Gary Player: McIlroy, Bryson and Westwood have Georgia on their minds

I was really pleased to hear that Rory McIlroy has joined Pete Cowen’s coaching team, particularly in the run-up to The Masters. Michael Bannon has been Rory’s coach since he was eight years old and he will continue to work closely with him on his game in general while Pete gets involved with his short game, particularly his wedges.

Pete has been widely recognised as a world-class coach for many years throughout golf and it could be just what Rory needs to help make his short game more consistent.

Pete has coached many of the game’s greatest players and I’ve admired his coaching methods. I’ve long been a fan of the Yorkshireman’s knowledge and Rory’s outstanding ability and I’m sure the combination of Michael Bannon and Pete will pay dividends. Wouldn’t it be wonderful if Rory could win The Masters next month and complete the career Grand Slam?

Another of Pete’s success stories was Lee Westwood. Lee remains one of the European Tour’s finest players and I’ve been so impressed with his recent achievements as he approaches the age of 48 later this month.
In the space of a couple of weeks at the Arnold Palmer Invitational at Bay Hill and The Players at TPC Sawgrass Lee collected $2.6million in prize money for his two runner-up finishes. It would have taken me half a lifetime to earn that sort of money but good luck to Lee, he deserves it.

Another outstanding player who has been hitting the headlines is Bryson DeChambeau, who regularly breaks the 200mph ball speed barrier. Bryson has attracted various nicknames through his career, such as ‘the Scientist’ because of his analytical approach, but he is a gentleman of the game and although he has made his name through his long-driving, he’s steadily improved his short game and his putting to make them formidable assets. He’s certainly tremendous box office and has a growing band of followers on television and wherever in the world he plays. DeChambeau has won eight times on the PGA Tour including last year’s US Open and will be making his fifth Masters appearance. Though he is yet to contend, he has made the cut every time and has accrued plenty of knowledge of how the course plays. I believe he’s in good form and should go well this year.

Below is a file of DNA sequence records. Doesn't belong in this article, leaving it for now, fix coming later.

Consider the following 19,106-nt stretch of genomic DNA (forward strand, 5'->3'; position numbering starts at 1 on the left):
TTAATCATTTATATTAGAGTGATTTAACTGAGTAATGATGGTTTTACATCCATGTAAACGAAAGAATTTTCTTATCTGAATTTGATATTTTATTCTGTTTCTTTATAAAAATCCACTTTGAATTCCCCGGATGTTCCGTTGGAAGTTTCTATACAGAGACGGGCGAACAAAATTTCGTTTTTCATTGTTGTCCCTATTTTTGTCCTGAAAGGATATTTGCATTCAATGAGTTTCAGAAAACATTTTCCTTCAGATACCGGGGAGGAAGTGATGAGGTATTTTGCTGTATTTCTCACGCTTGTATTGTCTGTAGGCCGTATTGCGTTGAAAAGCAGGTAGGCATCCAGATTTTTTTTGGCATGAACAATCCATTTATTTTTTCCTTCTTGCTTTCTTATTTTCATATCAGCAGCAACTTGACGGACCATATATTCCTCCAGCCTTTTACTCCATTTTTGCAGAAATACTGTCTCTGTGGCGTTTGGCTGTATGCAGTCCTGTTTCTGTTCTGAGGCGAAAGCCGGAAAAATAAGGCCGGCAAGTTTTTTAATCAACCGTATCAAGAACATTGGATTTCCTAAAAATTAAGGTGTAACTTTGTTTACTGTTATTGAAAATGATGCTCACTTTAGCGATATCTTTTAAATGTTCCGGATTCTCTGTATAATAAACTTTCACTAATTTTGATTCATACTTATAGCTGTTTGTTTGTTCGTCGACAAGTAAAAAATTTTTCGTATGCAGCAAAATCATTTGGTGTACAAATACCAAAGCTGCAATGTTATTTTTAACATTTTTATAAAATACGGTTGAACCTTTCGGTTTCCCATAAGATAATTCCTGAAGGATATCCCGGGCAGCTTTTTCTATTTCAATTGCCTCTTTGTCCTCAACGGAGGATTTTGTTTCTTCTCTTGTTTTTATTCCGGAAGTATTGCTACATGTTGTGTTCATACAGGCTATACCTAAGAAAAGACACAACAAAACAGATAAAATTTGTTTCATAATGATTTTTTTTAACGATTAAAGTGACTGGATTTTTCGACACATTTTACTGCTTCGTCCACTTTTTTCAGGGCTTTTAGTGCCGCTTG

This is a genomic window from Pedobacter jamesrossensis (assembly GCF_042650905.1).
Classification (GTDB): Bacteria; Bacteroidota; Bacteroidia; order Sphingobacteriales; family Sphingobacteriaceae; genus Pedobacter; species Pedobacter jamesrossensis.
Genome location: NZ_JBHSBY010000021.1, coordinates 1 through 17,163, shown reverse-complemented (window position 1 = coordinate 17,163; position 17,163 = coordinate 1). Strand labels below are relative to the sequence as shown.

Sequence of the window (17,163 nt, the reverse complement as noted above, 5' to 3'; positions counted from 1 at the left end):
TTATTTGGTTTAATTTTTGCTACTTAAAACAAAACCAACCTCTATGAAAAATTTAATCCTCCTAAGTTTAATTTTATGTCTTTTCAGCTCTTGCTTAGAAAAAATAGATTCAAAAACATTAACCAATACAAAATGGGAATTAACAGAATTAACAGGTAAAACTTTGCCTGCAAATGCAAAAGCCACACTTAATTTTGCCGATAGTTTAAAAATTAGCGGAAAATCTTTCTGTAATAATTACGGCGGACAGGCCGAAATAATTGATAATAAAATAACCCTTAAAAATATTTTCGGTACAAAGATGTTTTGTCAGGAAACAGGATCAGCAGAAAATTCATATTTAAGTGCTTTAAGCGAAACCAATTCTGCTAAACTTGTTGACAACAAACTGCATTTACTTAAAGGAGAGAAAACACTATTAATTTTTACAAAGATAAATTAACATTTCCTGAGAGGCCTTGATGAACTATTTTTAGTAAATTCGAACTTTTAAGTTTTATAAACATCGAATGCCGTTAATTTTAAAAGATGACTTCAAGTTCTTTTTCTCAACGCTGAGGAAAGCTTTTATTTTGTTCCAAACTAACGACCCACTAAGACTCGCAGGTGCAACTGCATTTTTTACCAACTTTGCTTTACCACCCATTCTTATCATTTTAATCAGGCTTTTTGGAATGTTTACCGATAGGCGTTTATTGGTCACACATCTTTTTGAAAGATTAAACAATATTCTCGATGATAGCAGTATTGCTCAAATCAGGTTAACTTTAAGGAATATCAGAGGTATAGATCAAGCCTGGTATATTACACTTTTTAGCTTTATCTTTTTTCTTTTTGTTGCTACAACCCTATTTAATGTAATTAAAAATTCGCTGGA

Rory’s record at Augusta is superb with only one finish outside the top ten since 2014 while Westwood also has plenty of course experience having finished runner-up twice in 19 appearances. The Masters has proved a difficult hurdle for both players in the past, but with Westwood’s recent form and McIlroy hopefully turning a corner with a new coaching input, plus all their Augusta National know-how, I expect them to be in the mix for the Green Jacket this year.

It will be a Major milestone at Augusta National with a limited number of spectators allowed on the course and I am looking forward to hearing their reaction to the drama as players make their way down the back nine, it was sorely missed in November.

Golf worldwide is in for a tough time and I believe that the ongoing rumours about the formation of a ‘World Tour’ by the ‘alliance’ of the PGA Tour and the European Tour is inevitable. When the end of lockdown finally happens globally and the pandemic is overcome, the world economy will take a long time to recover, which means that sponsors will be hard to find.

On a positive note, I was thankful to hear that Tiger Woods is recovering steadily from his horrific car accident but although I believe that we can never write him off Tiger will still be an influence on world golf. n